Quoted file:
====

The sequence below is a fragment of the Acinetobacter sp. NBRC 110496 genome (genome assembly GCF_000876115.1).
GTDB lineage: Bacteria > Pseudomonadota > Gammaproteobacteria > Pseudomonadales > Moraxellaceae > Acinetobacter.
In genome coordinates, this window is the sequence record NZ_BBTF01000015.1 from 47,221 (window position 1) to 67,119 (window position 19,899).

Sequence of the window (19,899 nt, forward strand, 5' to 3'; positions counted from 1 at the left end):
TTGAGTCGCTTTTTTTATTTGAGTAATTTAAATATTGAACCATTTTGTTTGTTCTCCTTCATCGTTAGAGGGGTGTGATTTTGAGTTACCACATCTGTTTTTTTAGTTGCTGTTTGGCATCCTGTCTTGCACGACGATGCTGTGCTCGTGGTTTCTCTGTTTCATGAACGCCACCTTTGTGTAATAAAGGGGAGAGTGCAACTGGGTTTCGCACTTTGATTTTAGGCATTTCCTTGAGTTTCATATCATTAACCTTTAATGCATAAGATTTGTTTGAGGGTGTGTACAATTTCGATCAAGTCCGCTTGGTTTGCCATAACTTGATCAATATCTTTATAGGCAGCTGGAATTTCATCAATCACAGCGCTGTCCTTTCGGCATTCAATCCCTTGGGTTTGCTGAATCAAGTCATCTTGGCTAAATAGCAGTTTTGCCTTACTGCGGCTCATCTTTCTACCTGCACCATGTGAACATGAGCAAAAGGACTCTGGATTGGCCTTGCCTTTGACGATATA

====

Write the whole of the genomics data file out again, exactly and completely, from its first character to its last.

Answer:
The sequence below is a fragment of the Acinetobacter sp. NBRC 110496 genome (genome assembly GCF_000876115.1).
GTDB lineage: Bacteria > Pseudomonadota > Gammaproteobacteria > Pseudomonadales > Moraxellaceae > Acinetobacter.
In genome coordinates, this window is the sequence record NZ_BBTF01000015.1 from 47,221 (window position 1) to 67,119 (window position 19,899).

Sequence of the window (19,899 nt, forward strand, 5' to 3'; positions counted from 1 at the left end):
TTGAGTCGCTTTTTTTATTTGAGTAATTTAAATATTGAACCATTTTGTTTGTTCTCCTTCATCGTTAGAGGGGTGTGATTTTGAGTTACCACATCTGTTTTTTTAGTTGCTGTTTGGCATCCTGTCTTGCACGACGATGCTGTGCTCGTGGTTTCTCTGTTTCATGAACGCCACCTTTGTGTAATAAAGGGGAGAGTGCAACTGGGTTTCGCACTTTGATTTTAGGCATTTCCTTGAGTTTCATATCATTAACCTTTAATGCATAAGATTTGTTTGAGGGTGTGTACAATTTCGATCAAGTCCGCTTGGTTTGCCATAACTTGATCAATATCTTTATAGGCAGCTGGAATTTCATCAATCACAGCGCTGTCCTTTCGGCATTCAATCCCTTGGGTTTGCTGAATCAAGTCATCTTGGCTAAATAGCAGTTTTGCCTTACTGCGGCTCATCTTTCTACCTGCACCATGTGAACATGAGCAAAAGGACTCTGGATTGGCCTTGCCTTTGACGATATA